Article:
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Cassie May 1, 2014 at 5:21 pm

Hi Laurie, I am so sorry about the confusion. The print button is located in the top right of the recipe box. I just clicked on it a couple of times to make sure it is working and it is. It will pop-up for you to select your print options. Let me know if that worked! Thanks!

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Linda May 2, 2014 at 10:21 pm

Do you have some suggestions on the best places to purchase Borax? I have to admit, I’ve never shopped for it before and don’t want to have to dedicate a lot of time to trying to find it. Any helpful suggestions you could provide would be greatly appreciated :)

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Cassie May 3, 2014 at 10:02 am

Hi Linda,

Walmart actually carries it for a great price. Here’s a shopping list with the prices and details at Walmart and it includes Borax! Hope that helps! http://thethriftycouple.com/2013/03/15/make-23-homemade-natural-cleaning-products-for-around-12-printable-shopping-list-too/

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Rachel May 25, 2014 at 10:08 pm

Could lemonade mix and tang mix be used instead of the packets of kool aid? Both were on a super sale a few weeks ago which would bring the cost of the detergent doen greatly for me.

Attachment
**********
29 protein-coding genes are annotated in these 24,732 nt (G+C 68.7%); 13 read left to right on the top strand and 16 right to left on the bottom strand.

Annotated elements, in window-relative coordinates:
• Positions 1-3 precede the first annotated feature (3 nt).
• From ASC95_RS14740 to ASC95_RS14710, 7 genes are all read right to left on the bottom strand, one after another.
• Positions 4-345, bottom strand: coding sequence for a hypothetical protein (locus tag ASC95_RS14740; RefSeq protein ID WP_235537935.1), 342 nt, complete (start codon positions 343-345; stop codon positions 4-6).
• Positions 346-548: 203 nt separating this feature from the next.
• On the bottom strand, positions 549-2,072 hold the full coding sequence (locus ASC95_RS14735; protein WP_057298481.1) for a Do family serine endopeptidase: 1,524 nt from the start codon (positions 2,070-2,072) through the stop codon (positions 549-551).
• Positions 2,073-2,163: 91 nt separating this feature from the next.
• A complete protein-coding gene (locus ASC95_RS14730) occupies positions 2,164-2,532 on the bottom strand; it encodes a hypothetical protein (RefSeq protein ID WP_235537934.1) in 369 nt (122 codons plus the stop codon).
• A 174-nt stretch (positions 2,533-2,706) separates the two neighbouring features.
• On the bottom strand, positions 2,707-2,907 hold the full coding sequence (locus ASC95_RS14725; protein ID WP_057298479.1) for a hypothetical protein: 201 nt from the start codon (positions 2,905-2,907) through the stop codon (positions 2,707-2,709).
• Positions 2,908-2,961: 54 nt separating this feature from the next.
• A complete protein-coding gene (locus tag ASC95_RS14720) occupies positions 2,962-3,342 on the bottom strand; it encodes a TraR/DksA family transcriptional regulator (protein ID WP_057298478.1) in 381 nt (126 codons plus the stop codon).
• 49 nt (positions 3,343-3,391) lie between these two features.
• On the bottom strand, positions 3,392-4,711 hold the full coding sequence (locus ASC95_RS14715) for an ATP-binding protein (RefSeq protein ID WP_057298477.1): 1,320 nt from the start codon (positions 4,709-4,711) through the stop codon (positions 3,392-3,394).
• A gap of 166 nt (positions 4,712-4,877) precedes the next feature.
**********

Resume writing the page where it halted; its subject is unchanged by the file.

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Jennifer June 18, 2014 at 8:24 am

It’s probably a good recipe if all you want is a cheap soap but Borax and Kool-aid are not natural ingredients so it’s not the healthiest way to clean your dishes.

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Cassie June 18, 2014 at 8:40 am

Hi Jennifer,

Here’s information on Borax: http://thethriftycouple.com/2013/05/16/is-borax-safe-or-not-and-should-it-really-be-used-in-homemade-natural-cleaners/

Kool-Aid is just for the citric acid and without the sugar that you add, there is really not much else in it besides salt and calcium phosphate (which is often taken as a supplement on it’s own)- yes, it does have artificial color and flavor, but you are not eating it. We personally don’t eat foods with artificial color or flavor and so I buy it for this as it is a cheap form of the citric acid and been making it for years this way, but would never drink it. However, you can just use citric acid alone as well as a replacement with no question and then you don’t have to worry about that. Hopefully that helps.

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Tracy June 18, 2014 at 1:39 pm

I made this a few months ago and have had the worst experience with it for plastics. It does work great on glass or ceramic but horrible on plastic. I just read if you have a lot of plastic to use half the borax so I took out my container and added more salt and washing soap. Going to keep trying because we love our other homemade cleaners.

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Cassie June 18, 2014 at 4:04 pm

Hi Tracy,

Yes, it is not great for plastics. It may leave a film on them. So certainly trying the half Borax thing. We don’t use many plastics and this is great for glass and ceramics. Hopefully that change will help!

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kacy August 27, 2014 at 7:25 am

I purchased ice cream salt by mistake. It is big rock salt. Do you think if I blend it up it will still work? Or do I need to go find coarse salt? Please help.

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Cassie August 28, 2014 at 9:03 pm

Hi Kacy,

Yes, that is just fine and actually what I used for a while as I had a lot of it. Just grind it so it is a lot finer. Hopefully that helps.